Obama’s attempts to speak about real black anger during his Philadelphia speech appear to have been not well received if the media’s ongoing obsession with Jeremiah Wright is any indicator.Failure to use his rhetorical gifts to speak forcefully to and about real black and non-black anger about the Sean Bell verdict may re-animate doubts about commitment to that part of his base that is not white middle and working class.

Beyond Obama, all of us need to raise our voices and point at the abyss of our country’s institutional racism as was painfully and transparently reflected in today’s verdict. We might want to start by pushing Obama, Clinton and McCain-and the mainstream media- to speak honestly and continually about what the 50 bullets in Sean Bell say about justice in the 50 states of our tattered and bloodied union.

6 Responses to “Sean Bell Verdict Complicates Things for Obama”

  1. Evans Wafula Says:

    Racism must be defeated and American must be awake from its legacy of race and class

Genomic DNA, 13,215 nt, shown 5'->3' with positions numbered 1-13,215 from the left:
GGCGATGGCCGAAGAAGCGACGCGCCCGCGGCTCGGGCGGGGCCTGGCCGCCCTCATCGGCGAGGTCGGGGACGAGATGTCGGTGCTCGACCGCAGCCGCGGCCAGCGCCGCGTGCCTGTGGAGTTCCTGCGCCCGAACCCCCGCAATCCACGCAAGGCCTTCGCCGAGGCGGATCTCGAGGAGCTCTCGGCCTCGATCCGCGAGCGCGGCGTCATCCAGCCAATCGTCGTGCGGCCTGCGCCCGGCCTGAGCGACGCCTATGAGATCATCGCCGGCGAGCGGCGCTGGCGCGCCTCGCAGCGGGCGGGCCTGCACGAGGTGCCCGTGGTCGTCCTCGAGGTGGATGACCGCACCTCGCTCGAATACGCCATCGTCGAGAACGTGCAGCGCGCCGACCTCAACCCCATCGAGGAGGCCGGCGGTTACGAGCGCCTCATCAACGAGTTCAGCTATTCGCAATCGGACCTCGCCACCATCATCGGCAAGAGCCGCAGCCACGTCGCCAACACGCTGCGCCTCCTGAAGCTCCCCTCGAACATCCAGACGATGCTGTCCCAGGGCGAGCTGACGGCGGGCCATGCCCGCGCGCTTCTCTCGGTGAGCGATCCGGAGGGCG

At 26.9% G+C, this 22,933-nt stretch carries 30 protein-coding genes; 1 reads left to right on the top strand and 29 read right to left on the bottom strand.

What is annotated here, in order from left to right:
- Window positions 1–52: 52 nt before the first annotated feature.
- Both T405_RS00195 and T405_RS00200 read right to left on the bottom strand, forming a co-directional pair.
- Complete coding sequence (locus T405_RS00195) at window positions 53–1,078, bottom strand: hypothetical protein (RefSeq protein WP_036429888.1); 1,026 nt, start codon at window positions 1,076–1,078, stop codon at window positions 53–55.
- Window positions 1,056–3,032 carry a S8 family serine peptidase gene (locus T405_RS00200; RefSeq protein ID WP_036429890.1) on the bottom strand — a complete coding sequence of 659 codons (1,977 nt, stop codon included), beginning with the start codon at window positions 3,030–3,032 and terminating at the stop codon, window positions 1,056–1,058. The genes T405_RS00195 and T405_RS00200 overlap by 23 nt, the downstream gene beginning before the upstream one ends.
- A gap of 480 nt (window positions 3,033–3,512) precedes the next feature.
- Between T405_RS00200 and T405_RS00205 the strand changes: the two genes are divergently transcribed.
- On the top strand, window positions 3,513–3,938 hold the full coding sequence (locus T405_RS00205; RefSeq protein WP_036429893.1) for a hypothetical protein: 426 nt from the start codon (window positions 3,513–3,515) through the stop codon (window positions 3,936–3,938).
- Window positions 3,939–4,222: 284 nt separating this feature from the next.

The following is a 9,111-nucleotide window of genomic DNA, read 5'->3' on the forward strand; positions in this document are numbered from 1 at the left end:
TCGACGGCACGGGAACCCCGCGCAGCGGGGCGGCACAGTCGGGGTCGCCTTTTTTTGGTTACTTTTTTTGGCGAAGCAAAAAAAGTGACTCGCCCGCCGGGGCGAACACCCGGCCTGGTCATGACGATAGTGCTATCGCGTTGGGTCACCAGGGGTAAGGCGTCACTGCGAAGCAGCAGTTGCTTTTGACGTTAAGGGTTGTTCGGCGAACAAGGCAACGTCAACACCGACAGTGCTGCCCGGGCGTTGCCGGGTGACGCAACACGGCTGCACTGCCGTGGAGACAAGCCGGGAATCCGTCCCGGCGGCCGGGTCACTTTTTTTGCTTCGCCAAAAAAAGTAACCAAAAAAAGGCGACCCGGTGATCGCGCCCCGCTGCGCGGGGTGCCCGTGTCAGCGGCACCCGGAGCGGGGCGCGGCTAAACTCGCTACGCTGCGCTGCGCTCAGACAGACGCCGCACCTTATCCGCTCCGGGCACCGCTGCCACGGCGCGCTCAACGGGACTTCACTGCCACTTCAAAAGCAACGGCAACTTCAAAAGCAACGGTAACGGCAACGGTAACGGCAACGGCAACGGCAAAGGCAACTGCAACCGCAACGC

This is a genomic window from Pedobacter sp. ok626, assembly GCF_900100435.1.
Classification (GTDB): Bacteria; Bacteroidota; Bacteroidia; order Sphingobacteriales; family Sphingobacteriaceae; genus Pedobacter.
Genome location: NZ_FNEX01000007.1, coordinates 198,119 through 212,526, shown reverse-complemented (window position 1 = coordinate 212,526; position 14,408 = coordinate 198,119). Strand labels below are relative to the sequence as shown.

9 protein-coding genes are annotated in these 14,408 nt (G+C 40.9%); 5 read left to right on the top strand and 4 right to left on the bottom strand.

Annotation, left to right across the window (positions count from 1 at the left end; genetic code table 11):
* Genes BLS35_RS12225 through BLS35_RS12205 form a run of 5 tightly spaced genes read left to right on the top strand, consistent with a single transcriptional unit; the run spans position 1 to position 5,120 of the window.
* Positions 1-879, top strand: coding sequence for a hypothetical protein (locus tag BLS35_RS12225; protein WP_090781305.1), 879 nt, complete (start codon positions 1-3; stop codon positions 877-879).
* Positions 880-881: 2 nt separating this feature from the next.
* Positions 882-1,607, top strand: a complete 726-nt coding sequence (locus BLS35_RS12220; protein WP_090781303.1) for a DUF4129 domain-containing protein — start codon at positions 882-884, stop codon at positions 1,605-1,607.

2. BARBARA BF Says:

    I don’t think I’ll hold my breath waiting for Obama to speak our against the Bell verdict. Someone will have to ask him a direct question about this, and then he’ll in all probability “speak out of both sides of his mouth”. I’m still waiting for him to join my daughters and their husbands and children at the March for the Jena 6. Of course, I understood that he was too busy to attend the State of the Black Union Forum (both years?), but Hillary had nothing to do that day, and managed to attend. Too bad Tavis Smiley made some comments about this non-attendance, and ended up with him, his brother and his mother receiving death threats from Obama supporters. You haven’t noticed that Obama seems to distance himself from black forums and functions and black groups in general? Even the black press (most, anyway) is finally waking up to this.

  3. Ben R Says:

    Weren’t two of the officers, including the one who fired the first bullet, black?

  4. Jamie Says: